Recently I received a review unit of the Netgear WN2000RPT WiFi Extender. It’s a tool that I am surprisingly well qualified to test. You see, we live in an old, restored Victorian and my office, and router, are on the third floor. However, most life takes place on the first two floors, where a laptop, tablet, and smartphones are in use. Connectivity is there, it’s just not great. It’s a long way for a “G” router to throw it’s signal.
The WN2000RPT comes with a simple setup and simple controls. There are 4 wired ethernet ports on the back, along with a power switch. On the front, there are five indicators that show your current status. Colors change from yellow to green based on connection. Different indicators light based on what you are doing. It’s very simple and straight-forward in use. You can place it anywhere that you have at least a small connection to the router.
Find a place to put the extender, plug it in, and turn it on. Once it makes a connection to your home network the LED indicator will turn green. Use your device to connect to the extender. Once connected you will need to open your web browser – it doesn’t matter which one you use, any web browser will work here. It should open to the site http://www.mywifiext.net From there the wizard will walk you through a simple set-up process. Once finished, the network name will change to YourNetworkName-Ext.
Our laptop normally has one or two bars on the first floor – not exactly unusable, but it makes web site load times a bit slower than what they are on the desktop with it’s wired connection. Of course WiFi can never match ethernet, but it can come reasonably close.
Once I reconnect to the Extender with the laptop I received four full bars. Web sites loaded much faster – noticeably so. The extender is sitting in the same room as the laptop – there was one bar when connected to the router, which is two floors overheard. The WN2000RPT requires very little signal strength to get a foothold and boost the signal up.
To further test the difference the Netgear device could make I used an app on my phone called WiFi Analyzer. I took a reading near where the laptop and extender were located. The router is graphed in blue, while the extender if depicted in red.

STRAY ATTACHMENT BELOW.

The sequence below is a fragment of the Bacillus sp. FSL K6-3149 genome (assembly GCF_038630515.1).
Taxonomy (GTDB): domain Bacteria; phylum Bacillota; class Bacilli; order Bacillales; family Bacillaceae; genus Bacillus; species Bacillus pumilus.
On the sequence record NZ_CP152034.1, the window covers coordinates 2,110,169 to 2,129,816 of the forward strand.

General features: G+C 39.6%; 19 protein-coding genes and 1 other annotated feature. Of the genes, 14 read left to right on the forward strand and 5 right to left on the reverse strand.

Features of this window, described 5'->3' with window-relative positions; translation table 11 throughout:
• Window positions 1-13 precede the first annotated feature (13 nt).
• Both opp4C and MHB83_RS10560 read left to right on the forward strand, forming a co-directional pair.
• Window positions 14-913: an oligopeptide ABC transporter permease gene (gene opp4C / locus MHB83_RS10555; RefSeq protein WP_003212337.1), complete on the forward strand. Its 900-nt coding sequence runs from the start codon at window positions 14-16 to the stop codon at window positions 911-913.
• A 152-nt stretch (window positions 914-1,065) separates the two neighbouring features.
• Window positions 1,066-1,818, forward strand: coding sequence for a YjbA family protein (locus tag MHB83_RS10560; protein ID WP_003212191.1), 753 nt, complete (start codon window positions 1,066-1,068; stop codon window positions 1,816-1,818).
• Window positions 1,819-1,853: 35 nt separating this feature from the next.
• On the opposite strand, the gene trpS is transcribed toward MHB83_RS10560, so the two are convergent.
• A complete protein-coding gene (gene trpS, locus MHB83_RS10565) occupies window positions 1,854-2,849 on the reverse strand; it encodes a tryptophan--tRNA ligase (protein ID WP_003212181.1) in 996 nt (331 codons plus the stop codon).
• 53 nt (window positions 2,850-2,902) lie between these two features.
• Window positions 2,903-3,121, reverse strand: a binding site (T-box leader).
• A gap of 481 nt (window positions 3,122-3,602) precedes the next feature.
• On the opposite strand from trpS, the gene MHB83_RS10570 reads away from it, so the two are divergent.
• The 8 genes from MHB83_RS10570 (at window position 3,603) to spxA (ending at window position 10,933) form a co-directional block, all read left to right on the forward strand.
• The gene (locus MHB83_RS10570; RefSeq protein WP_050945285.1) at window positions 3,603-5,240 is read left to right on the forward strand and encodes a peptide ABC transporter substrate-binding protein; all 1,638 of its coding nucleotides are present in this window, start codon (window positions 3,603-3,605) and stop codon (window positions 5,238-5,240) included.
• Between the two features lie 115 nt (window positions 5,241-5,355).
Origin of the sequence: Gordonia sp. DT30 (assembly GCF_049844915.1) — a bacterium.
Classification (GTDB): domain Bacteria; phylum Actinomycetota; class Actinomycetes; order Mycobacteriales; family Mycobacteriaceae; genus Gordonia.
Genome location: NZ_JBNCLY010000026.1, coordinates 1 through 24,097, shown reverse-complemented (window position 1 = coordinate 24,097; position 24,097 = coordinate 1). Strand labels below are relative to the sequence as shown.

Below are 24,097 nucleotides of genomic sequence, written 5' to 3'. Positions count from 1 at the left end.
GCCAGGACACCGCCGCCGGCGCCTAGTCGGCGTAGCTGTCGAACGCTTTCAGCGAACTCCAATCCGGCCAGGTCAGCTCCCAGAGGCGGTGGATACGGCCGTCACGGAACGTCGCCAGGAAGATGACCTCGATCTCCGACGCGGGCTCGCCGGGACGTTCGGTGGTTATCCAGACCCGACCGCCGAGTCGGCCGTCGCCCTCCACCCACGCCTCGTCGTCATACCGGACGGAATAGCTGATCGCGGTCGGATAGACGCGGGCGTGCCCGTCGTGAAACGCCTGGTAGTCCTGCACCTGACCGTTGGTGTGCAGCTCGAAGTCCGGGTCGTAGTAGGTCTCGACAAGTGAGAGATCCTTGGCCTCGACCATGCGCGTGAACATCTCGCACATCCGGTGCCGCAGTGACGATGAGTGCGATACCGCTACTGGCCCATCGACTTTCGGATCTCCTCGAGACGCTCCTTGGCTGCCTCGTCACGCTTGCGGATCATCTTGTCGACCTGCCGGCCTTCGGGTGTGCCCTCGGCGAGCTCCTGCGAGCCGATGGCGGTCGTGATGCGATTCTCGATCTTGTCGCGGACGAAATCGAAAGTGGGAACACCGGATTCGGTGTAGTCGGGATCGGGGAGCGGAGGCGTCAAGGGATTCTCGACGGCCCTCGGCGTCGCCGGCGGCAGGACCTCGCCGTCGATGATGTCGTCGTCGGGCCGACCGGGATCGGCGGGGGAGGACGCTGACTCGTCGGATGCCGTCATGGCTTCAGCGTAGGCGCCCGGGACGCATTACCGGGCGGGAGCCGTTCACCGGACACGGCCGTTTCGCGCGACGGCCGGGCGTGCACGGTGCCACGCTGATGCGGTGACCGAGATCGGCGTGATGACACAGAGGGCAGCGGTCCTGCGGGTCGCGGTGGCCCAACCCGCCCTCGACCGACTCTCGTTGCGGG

The Netgear WN2000RPT retails for around $70 – about the same price as a good router. If you have a relatively small home to cover – say 2000 square feet – then it’s probably not necessary. But, if you have larger space that you want to blanket with WiFi, and especially if your are slinging media around, then this is a must-have. The additional signal strength this device provided was more than noticeable, as you can see in the pictures above. It has made our first-floor devices much more useful now that we no longer need to walk around looking for the best spot for a signal.
The only drawback I found was with my phone. While it can see, and “connect” to the extender, unfortunately Android does not support DHCP. So, even though it “connected”, it could not use the connection. Since the the laptop and tablet were the major devices involved in our daily home-use, this was only a minor setback.
[UPDATE: In fact, Android DOES support DHCP. It seems that I needed to visit mywifiext.com with each device to enable, and the I was able to get it working flawlessly]
In the end the Netgear WN2000RPT proved to be more than worth its relatively minor cost. It provided a significant signal boost and it could do so from almost nothing. The connection was solid, never dropping out, as some WiFi can do. And, you can pick one up online for $60-70, so it’s really a great little addition to any home that lacks a quality WiFi signal everywhere.